The Net and the Big Tree

Rather than do things in real 3D, I figured it was quickest to lay out the cube as a net where conditions are set for the edges having to match up. The big disadvantage to a net is that there are many different ways of unfolding a cube into a net, even the same shaped net with the cube in different orientation, and our pieces are all preprocessed into different orientations too, and so two nets filled with apparently different pieces in different places might actually represent the same solution. It would take some serious brain power (and maybe computing power) to identify one net being different to another. But thankfully we're not looking for all the different solutions, we're looking for the first solution we can find.

Our algorithm needs to do the following:

Each time we place a piece we remove it from the bag. At this point I realized I'd shot myself a bit with the preprocessed orientations and removing symmetrical stuff, because we now have a whole load of pieces to remove from the bag. But by not doing the unique filter, and knowing there are 8 orientations per piece and they were added in order, we can just mark the entire block of 8 as used and our problem is solved.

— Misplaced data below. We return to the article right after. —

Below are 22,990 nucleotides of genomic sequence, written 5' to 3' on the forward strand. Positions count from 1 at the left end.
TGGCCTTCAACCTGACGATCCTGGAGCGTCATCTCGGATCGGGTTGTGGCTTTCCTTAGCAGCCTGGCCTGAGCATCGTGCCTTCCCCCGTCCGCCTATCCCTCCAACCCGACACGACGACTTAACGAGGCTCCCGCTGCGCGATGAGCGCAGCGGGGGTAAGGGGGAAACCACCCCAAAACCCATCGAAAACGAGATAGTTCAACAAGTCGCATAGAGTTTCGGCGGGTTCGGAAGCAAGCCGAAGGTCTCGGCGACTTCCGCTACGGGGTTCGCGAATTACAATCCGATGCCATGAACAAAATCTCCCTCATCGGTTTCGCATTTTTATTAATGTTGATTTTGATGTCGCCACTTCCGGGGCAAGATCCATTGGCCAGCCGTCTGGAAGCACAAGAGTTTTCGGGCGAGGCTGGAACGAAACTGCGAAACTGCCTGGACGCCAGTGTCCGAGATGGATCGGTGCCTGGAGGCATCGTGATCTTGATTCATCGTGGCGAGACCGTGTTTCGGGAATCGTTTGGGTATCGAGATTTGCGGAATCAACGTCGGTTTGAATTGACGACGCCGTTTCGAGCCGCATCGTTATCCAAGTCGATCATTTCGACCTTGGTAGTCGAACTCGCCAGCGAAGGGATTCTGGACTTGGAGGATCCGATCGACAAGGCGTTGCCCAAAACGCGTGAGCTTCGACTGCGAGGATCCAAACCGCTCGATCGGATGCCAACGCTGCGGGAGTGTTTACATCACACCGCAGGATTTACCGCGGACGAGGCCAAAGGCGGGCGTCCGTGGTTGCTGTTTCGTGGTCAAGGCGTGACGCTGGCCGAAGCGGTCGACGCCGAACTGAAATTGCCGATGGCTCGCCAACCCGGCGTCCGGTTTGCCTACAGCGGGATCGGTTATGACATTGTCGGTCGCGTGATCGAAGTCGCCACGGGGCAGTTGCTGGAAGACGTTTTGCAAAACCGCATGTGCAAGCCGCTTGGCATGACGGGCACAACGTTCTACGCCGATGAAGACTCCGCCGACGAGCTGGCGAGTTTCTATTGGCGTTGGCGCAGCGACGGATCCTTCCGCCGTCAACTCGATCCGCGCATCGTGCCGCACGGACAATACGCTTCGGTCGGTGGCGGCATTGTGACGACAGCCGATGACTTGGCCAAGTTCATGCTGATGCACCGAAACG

The algorithm sort of makes a tree structure of decisions, because a whole bunch of pieces might fit only to get to a dead end with no pieces left, in which case it has to back out of the loops, removing the pieces as it goes, and then continuing on a different branch.

There are only six places on the net so we could do it with six nested loops, but instead I made a single function with a single loop and some counters. The hitch is that the conditions are different for each position, so I made an array of function pointers which can be called at each position in the net.

To remove pieces as it backs out of a branch, it's easiest to just cache the net and the bag at every branch point and restore it when we take a new piece. The arrays are tiny so it's negligible memory use.

Right, so all that was left at this point was to actually specify the conditions for each piece in the net. Matching the top of one piece to the bottom of another is easy, but where the brain power is needed is that matching a side of one piece, let's say the top of the cross-shaped net, up against the top of another piece, such as one of the arms of the cross, means that one of those edges will need to be reversed. We basically need to specify both the edge and the direction that the pieces are to be matched. And then we have to go and check that the corners are properly filled, like we promised we would up above.